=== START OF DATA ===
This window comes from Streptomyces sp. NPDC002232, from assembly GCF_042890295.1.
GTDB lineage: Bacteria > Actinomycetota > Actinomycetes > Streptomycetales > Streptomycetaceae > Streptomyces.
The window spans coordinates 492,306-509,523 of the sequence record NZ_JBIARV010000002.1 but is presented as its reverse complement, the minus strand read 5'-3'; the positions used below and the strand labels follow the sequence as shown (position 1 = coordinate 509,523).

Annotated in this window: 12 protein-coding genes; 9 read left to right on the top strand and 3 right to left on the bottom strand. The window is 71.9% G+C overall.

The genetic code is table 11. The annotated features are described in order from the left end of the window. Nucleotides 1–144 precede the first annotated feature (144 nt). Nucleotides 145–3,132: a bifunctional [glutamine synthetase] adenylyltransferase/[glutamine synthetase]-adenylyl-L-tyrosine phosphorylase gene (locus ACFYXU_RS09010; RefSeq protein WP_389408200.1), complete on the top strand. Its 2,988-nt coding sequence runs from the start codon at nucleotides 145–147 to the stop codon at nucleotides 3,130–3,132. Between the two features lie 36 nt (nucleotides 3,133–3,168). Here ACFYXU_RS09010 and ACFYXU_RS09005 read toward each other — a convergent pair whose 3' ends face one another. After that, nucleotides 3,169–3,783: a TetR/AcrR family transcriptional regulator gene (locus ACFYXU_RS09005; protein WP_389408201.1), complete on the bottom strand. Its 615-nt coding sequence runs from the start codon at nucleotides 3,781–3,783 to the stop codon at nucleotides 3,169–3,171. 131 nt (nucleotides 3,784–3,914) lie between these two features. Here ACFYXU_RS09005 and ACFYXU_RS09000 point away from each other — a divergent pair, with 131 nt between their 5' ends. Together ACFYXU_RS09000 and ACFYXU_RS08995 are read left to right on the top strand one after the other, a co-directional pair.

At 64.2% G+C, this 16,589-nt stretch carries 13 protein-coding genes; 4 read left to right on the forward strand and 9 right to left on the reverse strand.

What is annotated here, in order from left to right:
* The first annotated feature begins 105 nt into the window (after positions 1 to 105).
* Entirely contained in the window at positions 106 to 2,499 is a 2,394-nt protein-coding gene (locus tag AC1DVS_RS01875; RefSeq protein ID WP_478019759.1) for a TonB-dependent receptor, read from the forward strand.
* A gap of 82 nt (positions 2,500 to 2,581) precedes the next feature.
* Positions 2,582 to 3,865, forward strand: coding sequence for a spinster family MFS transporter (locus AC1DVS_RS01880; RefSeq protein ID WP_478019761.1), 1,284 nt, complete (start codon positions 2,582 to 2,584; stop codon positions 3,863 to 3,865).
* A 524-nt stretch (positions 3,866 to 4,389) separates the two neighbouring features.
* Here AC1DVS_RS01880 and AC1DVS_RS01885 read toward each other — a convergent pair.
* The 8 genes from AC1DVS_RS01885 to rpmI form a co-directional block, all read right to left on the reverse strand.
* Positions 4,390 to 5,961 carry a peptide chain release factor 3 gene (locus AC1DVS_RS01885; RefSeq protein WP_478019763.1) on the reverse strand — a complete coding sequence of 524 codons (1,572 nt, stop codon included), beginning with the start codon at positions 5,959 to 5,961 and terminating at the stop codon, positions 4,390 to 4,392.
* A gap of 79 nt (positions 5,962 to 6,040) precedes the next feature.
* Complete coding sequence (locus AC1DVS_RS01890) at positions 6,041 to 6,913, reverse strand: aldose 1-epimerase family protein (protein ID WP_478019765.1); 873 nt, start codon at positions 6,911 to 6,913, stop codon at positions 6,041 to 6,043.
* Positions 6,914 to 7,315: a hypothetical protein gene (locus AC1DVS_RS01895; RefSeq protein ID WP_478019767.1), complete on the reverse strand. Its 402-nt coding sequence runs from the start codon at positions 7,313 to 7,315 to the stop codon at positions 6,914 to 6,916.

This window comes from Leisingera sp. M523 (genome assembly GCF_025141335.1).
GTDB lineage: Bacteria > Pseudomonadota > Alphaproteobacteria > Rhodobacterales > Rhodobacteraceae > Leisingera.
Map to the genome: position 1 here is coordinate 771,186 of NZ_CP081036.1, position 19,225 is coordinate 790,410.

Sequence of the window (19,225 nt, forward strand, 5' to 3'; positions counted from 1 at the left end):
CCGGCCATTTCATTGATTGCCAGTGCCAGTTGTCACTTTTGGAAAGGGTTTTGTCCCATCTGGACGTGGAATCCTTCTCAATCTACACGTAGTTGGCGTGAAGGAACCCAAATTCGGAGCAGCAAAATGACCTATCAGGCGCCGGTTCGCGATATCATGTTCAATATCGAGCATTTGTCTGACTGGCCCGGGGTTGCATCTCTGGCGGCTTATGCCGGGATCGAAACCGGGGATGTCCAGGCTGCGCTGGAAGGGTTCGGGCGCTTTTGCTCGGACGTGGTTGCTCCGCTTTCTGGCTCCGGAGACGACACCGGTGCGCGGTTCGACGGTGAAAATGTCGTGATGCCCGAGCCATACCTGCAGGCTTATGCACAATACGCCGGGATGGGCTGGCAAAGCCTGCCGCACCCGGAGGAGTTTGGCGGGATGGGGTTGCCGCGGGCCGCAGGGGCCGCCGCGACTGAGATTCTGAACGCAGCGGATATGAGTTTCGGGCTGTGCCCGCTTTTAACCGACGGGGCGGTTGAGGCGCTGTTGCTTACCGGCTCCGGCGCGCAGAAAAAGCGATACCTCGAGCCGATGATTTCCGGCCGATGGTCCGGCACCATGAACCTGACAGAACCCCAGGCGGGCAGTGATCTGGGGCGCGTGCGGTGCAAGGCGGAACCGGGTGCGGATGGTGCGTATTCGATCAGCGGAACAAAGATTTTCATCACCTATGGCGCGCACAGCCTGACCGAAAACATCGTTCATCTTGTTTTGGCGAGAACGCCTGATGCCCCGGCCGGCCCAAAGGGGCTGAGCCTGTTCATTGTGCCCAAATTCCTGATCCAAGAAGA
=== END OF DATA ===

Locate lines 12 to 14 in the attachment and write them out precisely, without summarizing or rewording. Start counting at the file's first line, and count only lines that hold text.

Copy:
* A 524-nt stretch (positions 3,866 to 4,389) separates the two neighbouring features.
* Here AC1DVS_RS01880 and AC1DVS_RS01885 read toward each other — a convergent pair.
* The 8 genes from AC1DVS_RS01885 to rpmI form a co-directional block, all read right to left on the reverse strand.